Jonny’s disdain for guitar worship by no means new, and it is well placed. In my opinion, the single most important characteristic of an electric guitar is that inspires you to play. This could be the look of the guitar, the particular tonal response of the pickups, or how it feels to play it. Claims that particular pickups and “tone-woods” will more accurately replicate the sound of a ‘54 Strat are great for selling boutique guitar, but they’re putting massive emphasis on unimportant, often inaudible subtleties.
He’s exaggerating to make a point, but not by all that much. The only difference between any solid-body and semi-hollow* electric guitars is the pickups. Which there are a few pickups out there with odd frequency responses, most of them fall into a very specific range, with only very slight variation between them. Either way, though, those differences can be replicated quite easily by adjusting the EQ of an amp or using and EQ pedal.
The point is, electric guitars sound like electric guitars. Stop trying to find miniscule differences between different ones and start making music.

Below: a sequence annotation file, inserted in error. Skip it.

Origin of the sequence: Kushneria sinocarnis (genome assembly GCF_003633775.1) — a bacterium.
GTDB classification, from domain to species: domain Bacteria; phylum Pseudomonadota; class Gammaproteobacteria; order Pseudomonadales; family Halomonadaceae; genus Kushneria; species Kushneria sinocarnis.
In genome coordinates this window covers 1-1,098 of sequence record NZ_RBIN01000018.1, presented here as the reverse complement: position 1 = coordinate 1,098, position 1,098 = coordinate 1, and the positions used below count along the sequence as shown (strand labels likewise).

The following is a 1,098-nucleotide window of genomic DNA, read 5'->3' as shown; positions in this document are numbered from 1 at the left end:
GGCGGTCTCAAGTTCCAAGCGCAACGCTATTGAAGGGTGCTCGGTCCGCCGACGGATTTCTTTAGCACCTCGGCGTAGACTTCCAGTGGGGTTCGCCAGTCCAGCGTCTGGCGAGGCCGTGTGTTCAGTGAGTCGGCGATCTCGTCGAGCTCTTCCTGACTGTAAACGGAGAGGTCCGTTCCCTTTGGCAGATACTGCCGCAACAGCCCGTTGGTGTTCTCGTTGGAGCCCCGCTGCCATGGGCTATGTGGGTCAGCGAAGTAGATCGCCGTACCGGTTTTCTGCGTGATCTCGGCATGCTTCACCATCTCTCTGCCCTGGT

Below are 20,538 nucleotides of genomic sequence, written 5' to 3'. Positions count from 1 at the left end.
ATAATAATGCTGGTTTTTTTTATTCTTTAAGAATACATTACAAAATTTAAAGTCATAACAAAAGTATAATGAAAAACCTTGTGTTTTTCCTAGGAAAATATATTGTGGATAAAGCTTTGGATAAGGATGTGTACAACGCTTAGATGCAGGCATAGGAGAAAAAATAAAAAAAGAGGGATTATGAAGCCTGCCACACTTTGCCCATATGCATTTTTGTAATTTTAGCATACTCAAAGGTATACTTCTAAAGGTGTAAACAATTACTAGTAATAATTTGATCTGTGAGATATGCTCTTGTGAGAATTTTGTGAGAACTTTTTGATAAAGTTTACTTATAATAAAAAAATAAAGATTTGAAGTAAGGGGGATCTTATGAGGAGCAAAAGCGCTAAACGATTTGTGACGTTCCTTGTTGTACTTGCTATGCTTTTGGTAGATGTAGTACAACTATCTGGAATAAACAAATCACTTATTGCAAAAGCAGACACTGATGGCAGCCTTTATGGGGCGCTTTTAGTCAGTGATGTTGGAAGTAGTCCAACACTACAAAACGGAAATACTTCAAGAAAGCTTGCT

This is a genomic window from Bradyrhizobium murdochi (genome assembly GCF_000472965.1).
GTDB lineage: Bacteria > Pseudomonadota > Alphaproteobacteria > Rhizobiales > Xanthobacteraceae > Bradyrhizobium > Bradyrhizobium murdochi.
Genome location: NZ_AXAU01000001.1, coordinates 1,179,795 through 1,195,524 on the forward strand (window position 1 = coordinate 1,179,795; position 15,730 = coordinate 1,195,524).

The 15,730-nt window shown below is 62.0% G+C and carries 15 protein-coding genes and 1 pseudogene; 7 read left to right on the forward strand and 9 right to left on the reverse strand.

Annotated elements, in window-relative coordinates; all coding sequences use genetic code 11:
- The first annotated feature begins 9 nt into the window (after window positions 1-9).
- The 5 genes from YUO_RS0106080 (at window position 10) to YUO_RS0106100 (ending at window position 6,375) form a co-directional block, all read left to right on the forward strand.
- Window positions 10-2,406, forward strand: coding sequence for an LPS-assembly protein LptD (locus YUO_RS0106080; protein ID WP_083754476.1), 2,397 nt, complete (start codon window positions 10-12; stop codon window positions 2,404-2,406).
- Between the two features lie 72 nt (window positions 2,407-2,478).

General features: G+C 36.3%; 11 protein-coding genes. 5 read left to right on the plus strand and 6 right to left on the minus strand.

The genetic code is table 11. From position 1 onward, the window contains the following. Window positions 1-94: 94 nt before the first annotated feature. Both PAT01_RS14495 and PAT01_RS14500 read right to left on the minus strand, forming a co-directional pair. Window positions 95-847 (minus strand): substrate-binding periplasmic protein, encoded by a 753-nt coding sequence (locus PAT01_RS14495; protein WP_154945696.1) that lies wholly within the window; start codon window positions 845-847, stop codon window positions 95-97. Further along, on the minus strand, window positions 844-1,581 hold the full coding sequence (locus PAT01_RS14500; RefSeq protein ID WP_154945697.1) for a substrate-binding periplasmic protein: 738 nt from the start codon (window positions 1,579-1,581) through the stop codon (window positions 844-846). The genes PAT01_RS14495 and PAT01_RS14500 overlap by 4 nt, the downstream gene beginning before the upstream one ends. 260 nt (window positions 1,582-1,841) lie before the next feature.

*The solid center block of semi-hollow electric guitars causes it to function identically to a solid-body electric. If you really do hear any difference between a Les Paul and an ES335 (which is pretty hard in a blind test), it’s because the pickups are wound slightly difference. The resonating chamber of true hollow-body electric guitars does contribute to their sound (proof that this resonance affects the vibration of the strings in that hollow-body guitars are extremely prone to feedback when the gain is turned up). Many guitarists would tape over the f-holes to prevent this feedback, thus defeating any contribution to sound that the guitar itself may have given. They are lighter than solid-body guitars, though, so that’s a reason in itself to use them.